This Marseilles institution is right by the seafront of Marseilles in a parade of shops, facing across the road that skirts the harbour side. The restaurant has been running since 1946, with the dining room having a display of photos of celebrities that have eaten here, just above a display of the raw fish that are used in the signature bouillabaisse. Bouillabaisse is a Marseilles specialty that was originally made by fisherman who made a stew of the local bony rockfish that they were unable to sell to restaurants.
It was a little disconcerting that there was a whiff of fishiness from this display. If you walk into a fishmonger and can actually smell more than the barest hint of fishiness then it suggests the fish has not been properly iced. The bouillabaisse itself is priced at €80 (£69) per person, but there were a few starters and some basic desserts on offer too. The fish used today included red rascasses, weaver fish and gurnard.
Fried squid was quite good, the pieces of squid fairly tender and garnished with a little parsley, offered with a generous slice of lemon. This was simple but enjoyable (13/20). The main event was the bouillabaisse, with a soup plate first filled with stock flavoured with saffron and fennel, and the cooked pieces of fish then presented on a plate for you to dip in the stock as you wish, along with bread and croutons with garlic mayonnaise and a strongly flavoured rouille (which is essentially an aioli, itself is an emulsion of garlic and olive oil, spiced up with cayenne pepper). The fish stock certainly had quite good flavour, the, fish pleasant and the rouille having a powerful punch of garlic (14/20).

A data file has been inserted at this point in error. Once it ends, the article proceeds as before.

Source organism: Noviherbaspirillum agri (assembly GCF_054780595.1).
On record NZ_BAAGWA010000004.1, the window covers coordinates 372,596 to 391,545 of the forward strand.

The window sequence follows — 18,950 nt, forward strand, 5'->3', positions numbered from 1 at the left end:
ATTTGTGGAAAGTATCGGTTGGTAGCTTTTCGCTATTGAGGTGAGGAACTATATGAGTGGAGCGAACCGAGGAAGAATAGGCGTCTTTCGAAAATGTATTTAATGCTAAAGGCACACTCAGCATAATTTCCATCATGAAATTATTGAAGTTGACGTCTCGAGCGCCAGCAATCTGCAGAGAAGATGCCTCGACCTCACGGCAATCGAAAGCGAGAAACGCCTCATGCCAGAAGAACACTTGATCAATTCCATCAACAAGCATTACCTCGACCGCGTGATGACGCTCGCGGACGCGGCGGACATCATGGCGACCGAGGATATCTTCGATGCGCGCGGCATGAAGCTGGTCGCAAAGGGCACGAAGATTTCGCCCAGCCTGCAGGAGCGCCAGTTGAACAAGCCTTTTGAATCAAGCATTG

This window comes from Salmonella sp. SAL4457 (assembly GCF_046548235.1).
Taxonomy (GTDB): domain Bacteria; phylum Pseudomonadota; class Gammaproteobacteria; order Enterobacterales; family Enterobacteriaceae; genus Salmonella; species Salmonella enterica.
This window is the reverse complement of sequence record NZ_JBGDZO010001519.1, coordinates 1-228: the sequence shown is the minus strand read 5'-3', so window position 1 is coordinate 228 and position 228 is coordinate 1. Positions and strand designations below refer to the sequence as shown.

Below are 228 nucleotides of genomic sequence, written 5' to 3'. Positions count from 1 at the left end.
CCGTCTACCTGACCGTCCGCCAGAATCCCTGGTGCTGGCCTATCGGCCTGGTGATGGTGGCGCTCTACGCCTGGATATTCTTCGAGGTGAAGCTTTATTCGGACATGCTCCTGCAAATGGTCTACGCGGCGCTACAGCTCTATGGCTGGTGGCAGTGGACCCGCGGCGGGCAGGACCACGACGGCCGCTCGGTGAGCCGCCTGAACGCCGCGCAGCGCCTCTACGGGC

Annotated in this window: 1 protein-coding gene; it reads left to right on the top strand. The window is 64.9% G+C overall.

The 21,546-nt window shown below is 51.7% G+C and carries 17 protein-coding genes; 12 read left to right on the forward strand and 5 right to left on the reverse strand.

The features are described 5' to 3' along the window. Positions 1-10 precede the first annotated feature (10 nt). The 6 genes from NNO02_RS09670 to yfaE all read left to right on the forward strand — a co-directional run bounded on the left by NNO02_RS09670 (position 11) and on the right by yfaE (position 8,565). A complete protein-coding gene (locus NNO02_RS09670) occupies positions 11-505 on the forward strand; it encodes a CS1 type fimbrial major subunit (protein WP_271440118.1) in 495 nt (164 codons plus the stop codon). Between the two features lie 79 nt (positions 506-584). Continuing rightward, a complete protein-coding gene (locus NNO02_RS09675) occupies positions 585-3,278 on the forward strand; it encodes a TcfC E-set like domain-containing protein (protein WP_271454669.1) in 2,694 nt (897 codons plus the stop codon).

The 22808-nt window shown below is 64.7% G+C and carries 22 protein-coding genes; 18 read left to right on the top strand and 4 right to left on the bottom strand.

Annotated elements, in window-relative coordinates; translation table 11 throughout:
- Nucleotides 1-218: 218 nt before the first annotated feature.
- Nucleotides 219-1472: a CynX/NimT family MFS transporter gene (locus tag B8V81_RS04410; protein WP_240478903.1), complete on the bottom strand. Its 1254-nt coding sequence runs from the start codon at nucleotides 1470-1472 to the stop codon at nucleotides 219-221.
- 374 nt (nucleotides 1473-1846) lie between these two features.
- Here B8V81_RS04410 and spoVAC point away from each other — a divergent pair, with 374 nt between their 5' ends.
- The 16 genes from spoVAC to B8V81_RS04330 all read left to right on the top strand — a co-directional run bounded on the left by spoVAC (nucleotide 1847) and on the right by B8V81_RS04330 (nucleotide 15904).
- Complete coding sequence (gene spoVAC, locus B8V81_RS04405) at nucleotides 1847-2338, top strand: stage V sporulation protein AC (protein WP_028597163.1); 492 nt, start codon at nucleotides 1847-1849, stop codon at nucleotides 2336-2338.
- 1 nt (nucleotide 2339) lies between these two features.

My friends tried a couple of desserts, a decent blackcurrant sorbet and a rather grim chocolate cake that I really hope was bought in from a low-grade supermarket, as you certainly wouldn’t want to be pastry chef proudly showing this off as your own creation. Service was actually pretty offhand bordering on grumpy. Leaving the used cutlery from the starter on the table rather than replacing it with clean cutlery does not really seem acceptable to me outside of a student dinner party. The bill came to €80 (£69) per person with just water to drink. If you had three courses and modest wine then a typical cost per person might be around €125 (£108). Objectively the bouillabaisse was pretty good, and the fried squid was also fine, but this is not exactly cheap. An €80 euro course in a high-end restaurant involving luxury ingredients and elaborate preparation is one thing. A stew using inexpensive fish and some garlic at €80 feels pretty steep. By comparison, a main course using wild sea bass at The Ritz, with elaborate garnishes and sauce currently costs £60 (€69). For another comparison, a fish soup using red mullet at The Cross at Kenilworth that I ate just weeks ago was far superior to the fish soup here, yet was priced at less than half this one. The borderline hostile service at Michel did not help endear the place to me either.